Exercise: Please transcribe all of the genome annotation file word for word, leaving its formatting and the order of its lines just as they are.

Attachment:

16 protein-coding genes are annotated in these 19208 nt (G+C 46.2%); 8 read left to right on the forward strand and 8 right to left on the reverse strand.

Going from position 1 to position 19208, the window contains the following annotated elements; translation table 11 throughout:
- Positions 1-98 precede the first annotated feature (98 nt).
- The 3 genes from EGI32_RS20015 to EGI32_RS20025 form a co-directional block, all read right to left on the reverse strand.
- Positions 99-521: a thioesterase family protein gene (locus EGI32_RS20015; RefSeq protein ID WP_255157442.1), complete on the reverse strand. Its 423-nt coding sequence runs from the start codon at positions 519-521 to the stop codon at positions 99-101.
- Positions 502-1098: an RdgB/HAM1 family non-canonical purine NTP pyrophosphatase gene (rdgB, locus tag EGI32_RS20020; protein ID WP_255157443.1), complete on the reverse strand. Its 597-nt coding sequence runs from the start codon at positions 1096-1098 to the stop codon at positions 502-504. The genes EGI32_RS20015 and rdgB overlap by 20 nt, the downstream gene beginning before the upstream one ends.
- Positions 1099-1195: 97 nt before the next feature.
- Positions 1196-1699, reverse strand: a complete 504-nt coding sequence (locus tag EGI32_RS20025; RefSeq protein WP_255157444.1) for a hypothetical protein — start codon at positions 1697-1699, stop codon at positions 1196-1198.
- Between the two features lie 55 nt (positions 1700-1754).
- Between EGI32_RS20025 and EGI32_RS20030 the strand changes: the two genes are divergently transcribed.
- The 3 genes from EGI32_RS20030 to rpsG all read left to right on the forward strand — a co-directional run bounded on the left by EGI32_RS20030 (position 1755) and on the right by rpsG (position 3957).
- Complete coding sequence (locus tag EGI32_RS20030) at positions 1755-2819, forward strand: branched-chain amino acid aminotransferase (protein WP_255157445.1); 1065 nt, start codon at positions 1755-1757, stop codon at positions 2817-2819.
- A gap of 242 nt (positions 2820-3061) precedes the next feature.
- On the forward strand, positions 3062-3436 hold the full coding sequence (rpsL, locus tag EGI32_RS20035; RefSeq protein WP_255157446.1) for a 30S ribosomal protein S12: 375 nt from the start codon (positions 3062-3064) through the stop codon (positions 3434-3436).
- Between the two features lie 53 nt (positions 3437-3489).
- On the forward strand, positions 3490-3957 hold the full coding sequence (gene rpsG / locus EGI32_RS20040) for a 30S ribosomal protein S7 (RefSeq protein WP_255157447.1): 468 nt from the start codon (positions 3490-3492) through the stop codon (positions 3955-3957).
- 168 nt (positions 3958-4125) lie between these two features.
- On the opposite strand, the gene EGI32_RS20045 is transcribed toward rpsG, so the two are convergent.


16 protein-coding genes are annotated in these 19208 nt (G+C 46.2%); 8 read left to right on the forward strand and 8 right to left on the reverse strand.

Going from position 1 to position 19208, the window contains the following annotated elements; translation table 11 throughout:
- Positions 1-98 precede the first annotated feature (98 nt).
- The 3 genes from EGI32_RS20015 to EGI32_RS20025 form a co-directional block, all read right to left on the reverse strand.
- Positions 99-521: a thioesterase family protein gene (locus EGI32_RS20015; RefSeq protein ID WP_255157442.1), complete on the reverse strand. Its 423-nt coding sequence runs from the start codon at positions 519-521 to the stop codon at positions 99-101.
- Positions 502-1098: an RdgB/HAM1 family non-canonical purine NTP pyrophosphatase gene (rdgB, locus tag EGI32_RS20020; protein ID WP_255157443.1), complete on the reverse strand. Its 597-nt coding sequence runs from the start codon at positions 1096-1098 to the stop codon at positions 502-504. The genes EGI32_RS20015 and rdgB overlap by 20 nt, the downstream gene beginning before the upstream one ends.
- Positions 1099-1195: 97 nt before the next feature.
- Positions 1196-1699, reverse strand: a complete 504-nt coding sequence (locus tag EGI32_RS20025; RefSeq protein WP_255157444.1) for a hypothetical protein — start codon at positions 1697-1699, stop codon at positions 1196-1198.
- Between the two features lie 55 nt (positions 1700-1754).
- Between EGI32_RS20025 and EGI32_RS20030 the strand changes: the two genes are divergently transcribed.
- The 3 genes from EGI32_RS20030 to rpsG all read left to right on the forward strand — a co-directional run bounded on the left by EGI32_RS20030 (position 1755) and on the right by rpsG (position 3957).
- Complete coding sequence (locus tag EGI32_RS20030) at positions 1755-2819, forward strand: branched-chain amino acid aminotransferase (protein WP_255157445.1); 1065 nt, start codon at positions 1755-1757, stop codon at positions 2817-2819.
- A gap of 242 nt (positions 2820-3061) precedes the next feature.
- On the forward strand, positions 3062-3436 hold the full coding sequence (rpsL, locus tag EGI32_RS20035; RefSeq protein WP_255157446.1) for a 30S ribosomal protein S12: 375 nt from the start codon (positions 3062-3064) through the stop codon (positions 3434-3436).
- Between the two features lie 53 nt (positions 3437-3489).
- On the forward strand, positions 3490-3957 hold the full coding sequence (gene rpsG / locus EGI32_RS20040) for a 30S ribosomal protein S7 (RefSeq protein WP_255157447.1): 468 nt from the start codon (positions 3490-3492) through the stop codon (positions 3955-3957).
- 168 nt (positions 3958-4125) lie between these two features.
- On the opposite strand, the gene EGI32_RS20045 is transcribed toward rpsG, so the two are convergent.